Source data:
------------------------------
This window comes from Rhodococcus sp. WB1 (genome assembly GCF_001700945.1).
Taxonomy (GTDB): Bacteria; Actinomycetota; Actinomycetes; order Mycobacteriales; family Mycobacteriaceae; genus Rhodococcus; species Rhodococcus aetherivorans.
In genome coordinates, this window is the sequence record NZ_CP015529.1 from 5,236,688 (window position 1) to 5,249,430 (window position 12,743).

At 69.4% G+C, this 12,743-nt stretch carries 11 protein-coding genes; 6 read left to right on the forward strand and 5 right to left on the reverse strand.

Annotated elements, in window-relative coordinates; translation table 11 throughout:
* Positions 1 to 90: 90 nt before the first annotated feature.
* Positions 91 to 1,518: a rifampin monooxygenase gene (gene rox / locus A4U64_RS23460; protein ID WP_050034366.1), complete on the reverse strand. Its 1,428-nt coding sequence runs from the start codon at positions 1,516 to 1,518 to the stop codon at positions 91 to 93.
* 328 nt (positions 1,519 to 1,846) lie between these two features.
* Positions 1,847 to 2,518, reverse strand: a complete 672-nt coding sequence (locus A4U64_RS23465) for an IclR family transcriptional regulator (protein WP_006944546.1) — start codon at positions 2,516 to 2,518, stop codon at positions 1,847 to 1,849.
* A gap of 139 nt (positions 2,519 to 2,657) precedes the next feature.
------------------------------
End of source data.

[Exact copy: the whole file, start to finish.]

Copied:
This window comes from Rhodococcus sp. WB1 (genome assembly GCF_001700945.1).
Taxonomy (GTDB): Bacteria; Actinomycetota; Actinomycetes; order Mycobacteriales; family Mycobacteriaceae; genus Rhodococcus; species Rhodococcus aetherivorans.
In genome coordinates, this window is the sequence record NZ_CP015529.1 from 5,236,688 (window position 1) to 5,249,430 (window position 12,743).

At 69.4% G+C, this 12,743-nt stretch carries 11 protein-coding genes; 6 read left to right on the forward strand and 5 right to left on the reverse strand.

Annotated elements, in window-relative coordinates; translation table 11 throughout:
* Positions 1 to 90: 90 nt before the first annotated feature.
* Positions 91 to 1,518: a rifampin monooxygenase gene (gene rox / locus A4U64_RS23460; protein ID WP_050034366.1), complete on the reverse strand. Its 1,428-nt coding sequence runs from the start codon at positions 1,516 to 1,518 to the stop codon at positions 91 to 93.
* 328 nt (positions 1,519 to 1,846) lie between these two features.
* Positions 1,847 to 2,518, reverse strand: a complete 672-nt coding sequence (locus A4U64_RS23465) for an IclR family transcriptional regulator (protein WP_006944546.1) — start codon at positions 2,516 to 2,518, stop codon at positions 1,847 to 1,849.
* A gap of 139 nt (positions 2,519 to 2,657) precedes the next feature.